of such attacks is to minimize the throughput of a tcp connection by causing the dropping of
packets. Unlike the medium reservation mechanisms available in wired networks, the
wireless network under discussion here requires the exchange of rts and cts frames prior to
the actual data frame; unlike wired networks, LDoS attacks in this wireless network mostly
cause the dropping of rts and cts packets rather than data packets. In order to maximize the
number of packets dropped, the attack period should be chosen in order to minimize the
sender’s cwnd (ie T should be shorter than the recovery time of the sender’s cwnd which
gets decreased due to the last LDoS burst). The authors’ analysis shows that decreasing the
period of LDoS attacks into smaller time scales will achieve higher attack efficiency because
it will cause more frequent disruption of the channel and therefore more dropped packets.
Burst duration/Period and Amplitude Effect
In order to keep the low-rate characteristic of an LDoS attack the burst duration and attack
amplitude should be made large enough to cause the loss of tcp packets but as small as
possible to minimize the amount of attacker traffic. The authors propose that as the attack
burst duration moves closer to the attack period in a ratio of t/T, the attack efficiency
increases by reducing the normalized throughput (though not properly defined in the
paper, we assume to be the ratio of the throughput under attack to the throughput not
under attack) but only to a limit of 0.5; as the ratio increases past 0.5, attack efficiency is not
increased significantly and the increased traffic does not conform to the low-rate
characteristic. The attack amplitude needs to be larger than the achieved throughput of the
tcp connections under attack so that it is high enough to overwhelm the legitimate tcp flows.
The authors’ analysis shows that increasing the attack amplitude improves attack efficiency,
but only to a point (when the attacker’s rate matches the achieved throughput of the tcp
connection) after which performance remains almost constant. Although the transmission
rate of this experiment can reach theoretically reach 11Mb/s according to 802.11b, in real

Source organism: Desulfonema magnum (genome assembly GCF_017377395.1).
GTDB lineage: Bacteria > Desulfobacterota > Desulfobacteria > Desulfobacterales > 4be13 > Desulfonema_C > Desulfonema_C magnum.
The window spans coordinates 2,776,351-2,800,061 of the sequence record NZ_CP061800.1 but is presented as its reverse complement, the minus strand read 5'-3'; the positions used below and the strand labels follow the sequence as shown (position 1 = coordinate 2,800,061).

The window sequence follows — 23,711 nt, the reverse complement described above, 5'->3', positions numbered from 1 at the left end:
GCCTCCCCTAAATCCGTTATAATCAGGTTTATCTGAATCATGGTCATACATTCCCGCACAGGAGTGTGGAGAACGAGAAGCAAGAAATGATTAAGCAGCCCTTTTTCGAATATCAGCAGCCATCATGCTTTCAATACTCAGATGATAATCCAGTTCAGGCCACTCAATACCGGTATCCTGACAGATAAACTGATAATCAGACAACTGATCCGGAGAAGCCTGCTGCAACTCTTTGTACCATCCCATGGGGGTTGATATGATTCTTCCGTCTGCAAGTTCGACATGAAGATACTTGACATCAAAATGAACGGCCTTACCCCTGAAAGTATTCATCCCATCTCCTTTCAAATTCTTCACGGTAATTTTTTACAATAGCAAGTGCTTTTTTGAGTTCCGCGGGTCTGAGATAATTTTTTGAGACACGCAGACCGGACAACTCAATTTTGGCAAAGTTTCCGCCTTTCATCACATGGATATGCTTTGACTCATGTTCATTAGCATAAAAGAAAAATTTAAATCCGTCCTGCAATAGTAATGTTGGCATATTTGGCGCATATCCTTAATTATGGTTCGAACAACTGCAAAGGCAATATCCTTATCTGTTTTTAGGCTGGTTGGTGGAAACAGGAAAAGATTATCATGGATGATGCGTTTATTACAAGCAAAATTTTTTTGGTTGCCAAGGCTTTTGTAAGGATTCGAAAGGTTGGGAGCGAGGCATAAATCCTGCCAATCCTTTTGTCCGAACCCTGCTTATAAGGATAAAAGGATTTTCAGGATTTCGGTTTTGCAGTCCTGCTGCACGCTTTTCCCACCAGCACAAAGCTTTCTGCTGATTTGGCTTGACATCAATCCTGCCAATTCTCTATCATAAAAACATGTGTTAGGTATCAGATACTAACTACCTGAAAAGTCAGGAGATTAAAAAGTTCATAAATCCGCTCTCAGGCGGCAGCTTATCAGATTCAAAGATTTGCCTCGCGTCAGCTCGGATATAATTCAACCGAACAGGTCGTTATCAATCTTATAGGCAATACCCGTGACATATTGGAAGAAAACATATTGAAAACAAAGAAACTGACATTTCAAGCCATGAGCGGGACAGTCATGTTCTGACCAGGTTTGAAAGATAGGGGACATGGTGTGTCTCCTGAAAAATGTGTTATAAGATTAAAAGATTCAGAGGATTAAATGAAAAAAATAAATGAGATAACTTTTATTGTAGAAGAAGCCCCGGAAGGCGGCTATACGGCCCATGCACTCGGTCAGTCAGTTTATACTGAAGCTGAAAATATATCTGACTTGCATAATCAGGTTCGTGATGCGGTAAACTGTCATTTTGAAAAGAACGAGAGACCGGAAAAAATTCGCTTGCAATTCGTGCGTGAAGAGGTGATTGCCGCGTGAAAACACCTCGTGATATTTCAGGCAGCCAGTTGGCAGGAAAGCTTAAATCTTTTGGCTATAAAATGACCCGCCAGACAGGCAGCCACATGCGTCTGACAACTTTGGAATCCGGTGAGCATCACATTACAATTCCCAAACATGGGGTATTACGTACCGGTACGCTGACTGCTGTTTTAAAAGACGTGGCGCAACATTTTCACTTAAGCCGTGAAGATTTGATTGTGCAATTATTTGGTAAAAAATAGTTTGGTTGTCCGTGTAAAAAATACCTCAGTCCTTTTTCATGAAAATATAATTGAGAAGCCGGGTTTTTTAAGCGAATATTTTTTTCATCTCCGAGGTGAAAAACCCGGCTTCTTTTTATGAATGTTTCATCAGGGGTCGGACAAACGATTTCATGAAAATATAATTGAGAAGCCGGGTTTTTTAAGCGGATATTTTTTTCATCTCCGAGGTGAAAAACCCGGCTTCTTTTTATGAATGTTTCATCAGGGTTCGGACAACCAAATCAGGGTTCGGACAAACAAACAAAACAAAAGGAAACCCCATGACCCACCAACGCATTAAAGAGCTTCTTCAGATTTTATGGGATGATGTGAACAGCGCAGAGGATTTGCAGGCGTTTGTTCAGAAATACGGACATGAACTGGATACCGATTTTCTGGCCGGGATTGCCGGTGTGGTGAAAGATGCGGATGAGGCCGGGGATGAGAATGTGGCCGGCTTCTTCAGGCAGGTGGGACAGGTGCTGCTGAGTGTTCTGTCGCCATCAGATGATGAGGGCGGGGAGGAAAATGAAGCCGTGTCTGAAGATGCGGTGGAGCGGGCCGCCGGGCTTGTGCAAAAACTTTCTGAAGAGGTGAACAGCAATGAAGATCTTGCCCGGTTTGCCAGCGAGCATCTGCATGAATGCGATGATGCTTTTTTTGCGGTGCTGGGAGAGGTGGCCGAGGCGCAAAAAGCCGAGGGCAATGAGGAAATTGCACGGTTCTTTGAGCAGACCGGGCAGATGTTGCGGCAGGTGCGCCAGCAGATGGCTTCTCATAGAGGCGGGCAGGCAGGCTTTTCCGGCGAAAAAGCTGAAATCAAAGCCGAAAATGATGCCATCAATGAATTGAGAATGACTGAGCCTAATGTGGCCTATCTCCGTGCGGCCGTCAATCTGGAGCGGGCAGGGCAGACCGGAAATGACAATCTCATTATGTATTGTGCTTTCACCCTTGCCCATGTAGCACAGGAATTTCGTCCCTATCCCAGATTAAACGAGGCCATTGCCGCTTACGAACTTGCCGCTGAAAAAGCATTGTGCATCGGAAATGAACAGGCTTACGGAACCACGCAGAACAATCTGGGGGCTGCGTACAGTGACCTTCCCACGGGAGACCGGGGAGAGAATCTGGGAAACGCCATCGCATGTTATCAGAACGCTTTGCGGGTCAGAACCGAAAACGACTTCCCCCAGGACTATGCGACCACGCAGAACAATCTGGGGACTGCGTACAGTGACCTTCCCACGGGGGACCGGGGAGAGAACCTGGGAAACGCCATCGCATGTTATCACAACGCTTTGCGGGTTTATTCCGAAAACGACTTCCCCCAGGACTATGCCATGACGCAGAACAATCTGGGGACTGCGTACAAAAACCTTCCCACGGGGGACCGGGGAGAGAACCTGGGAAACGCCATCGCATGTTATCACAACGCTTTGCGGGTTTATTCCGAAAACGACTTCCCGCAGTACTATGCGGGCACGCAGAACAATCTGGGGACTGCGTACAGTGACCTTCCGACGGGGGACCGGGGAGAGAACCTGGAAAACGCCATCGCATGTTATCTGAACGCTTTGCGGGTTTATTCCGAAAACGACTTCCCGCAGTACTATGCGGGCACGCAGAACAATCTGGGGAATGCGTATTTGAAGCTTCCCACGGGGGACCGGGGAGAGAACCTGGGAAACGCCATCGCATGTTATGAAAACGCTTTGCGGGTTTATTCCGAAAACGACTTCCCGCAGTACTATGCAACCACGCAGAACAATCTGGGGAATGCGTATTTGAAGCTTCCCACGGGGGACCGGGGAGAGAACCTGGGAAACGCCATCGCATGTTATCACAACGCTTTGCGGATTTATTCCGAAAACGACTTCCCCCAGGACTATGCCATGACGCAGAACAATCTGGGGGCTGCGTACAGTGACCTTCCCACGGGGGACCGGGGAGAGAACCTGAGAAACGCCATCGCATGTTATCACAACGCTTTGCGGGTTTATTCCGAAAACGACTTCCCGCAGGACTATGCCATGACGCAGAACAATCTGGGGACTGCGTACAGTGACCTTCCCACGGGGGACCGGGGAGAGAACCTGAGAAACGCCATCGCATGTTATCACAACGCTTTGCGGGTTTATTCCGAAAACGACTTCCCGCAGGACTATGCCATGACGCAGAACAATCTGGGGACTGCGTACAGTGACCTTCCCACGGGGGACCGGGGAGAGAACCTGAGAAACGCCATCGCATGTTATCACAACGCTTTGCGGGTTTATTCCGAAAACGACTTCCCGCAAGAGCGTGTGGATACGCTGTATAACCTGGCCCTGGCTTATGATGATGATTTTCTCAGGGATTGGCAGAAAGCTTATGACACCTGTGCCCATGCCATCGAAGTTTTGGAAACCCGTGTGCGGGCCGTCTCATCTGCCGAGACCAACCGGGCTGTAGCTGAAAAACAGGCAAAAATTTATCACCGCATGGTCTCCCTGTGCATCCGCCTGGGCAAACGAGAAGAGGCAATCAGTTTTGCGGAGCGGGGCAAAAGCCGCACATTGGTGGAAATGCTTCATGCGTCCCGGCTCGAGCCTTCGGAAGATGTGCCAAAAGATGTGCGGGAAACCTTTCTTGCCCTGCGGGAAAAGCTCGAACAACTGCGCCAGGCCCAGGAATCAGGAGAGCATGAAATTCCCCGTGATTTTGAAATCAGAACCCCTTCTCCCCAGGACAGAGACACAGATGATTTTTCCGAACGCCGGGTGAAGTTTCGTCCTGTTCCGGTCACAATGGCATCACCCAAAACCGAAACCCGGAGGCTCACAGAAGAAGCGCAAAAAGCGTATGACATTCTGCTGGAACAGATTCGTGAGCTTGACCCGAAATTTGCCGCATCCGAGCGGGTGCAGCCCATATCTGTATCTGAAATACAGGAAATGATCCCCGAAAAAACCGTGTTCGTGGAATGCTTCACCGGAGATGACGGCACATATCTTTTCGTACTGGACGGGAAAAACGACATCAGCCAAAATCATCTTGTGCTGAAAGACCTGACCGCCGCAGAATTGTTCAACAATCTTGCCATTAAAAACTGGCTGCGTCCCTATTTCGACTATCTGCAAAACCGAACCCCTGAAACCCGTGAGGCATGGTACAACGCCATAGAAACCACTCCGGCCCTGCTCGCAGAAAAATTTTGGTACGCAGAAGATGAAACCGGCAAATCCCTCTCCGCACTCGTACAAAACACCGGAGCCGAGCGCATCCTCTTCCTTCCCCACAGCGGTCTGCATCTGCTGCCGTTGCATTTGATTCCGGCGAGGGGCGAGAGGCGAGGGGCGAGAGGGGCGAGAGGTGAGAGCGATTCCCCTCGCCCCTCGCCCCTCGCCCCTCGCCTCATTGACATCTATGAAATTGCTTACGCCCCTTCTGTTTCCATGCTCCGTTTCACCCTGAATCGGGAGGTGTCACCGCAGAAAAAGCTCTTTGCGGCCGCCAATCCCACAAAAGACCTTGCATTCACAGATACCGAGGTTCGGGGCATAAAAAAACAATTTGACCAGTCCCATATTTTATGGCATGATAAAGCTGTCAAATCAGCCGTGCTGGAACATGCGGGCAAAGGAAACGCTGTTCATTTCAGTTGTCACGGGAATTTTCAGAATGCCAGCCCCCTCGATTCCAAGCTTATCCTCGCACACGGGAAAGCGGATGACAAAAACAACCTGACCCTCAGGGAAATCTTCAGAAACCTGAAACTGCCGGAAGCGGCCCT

scenarios the actual throughput of a tcp connection is far below that value, so the amplitude
of a LDoS attack need not be even close to 11Mb/s (for this experiment the sweet spot is
shown to be 2Mb/s).
The body of the paper is centered on four separate experiments that analyze the impact of
an LDoS attack on an Ad-hoc network. The experiments are titled as follows: Impact of
attack period and burst duration on attack Effect, Impact of attack amplitude on attack
effect, Impact of CWMin and CWMax on LDoS stream, and Impact of attacker’s location on
Impact of Attack Period and burst duration on attack Effect
In the set of experiments assessing impact of attack period and burst duration on attack
effect, the amplitude of the LDoS stream is held constant at 2Mb/s, the attack period is
varied from 0.05s to 2.0s, and the burst duration is proportional to the period using several
t/T constant values ranging from 0.1 to 0.5. It is observed that with the same proportion, as
the attack period decreases, the normalized throughput diminishes significantly as one
would expect given the analysis previously discussed. These experiments are extended
further to record the cwnd of the victim node under LDoS attacks for different periods and
burst durations. It is observed that when the period decreases from 2.0s to 0.5s, cwnd of
the victim node decreases as anticipated, but only to a point and even reverses as the period
further decreases to 0.05s. This phenomenon can be explained because if the burst duration
is too short, legal tcp packets won’t be dropped at every LDoS burst.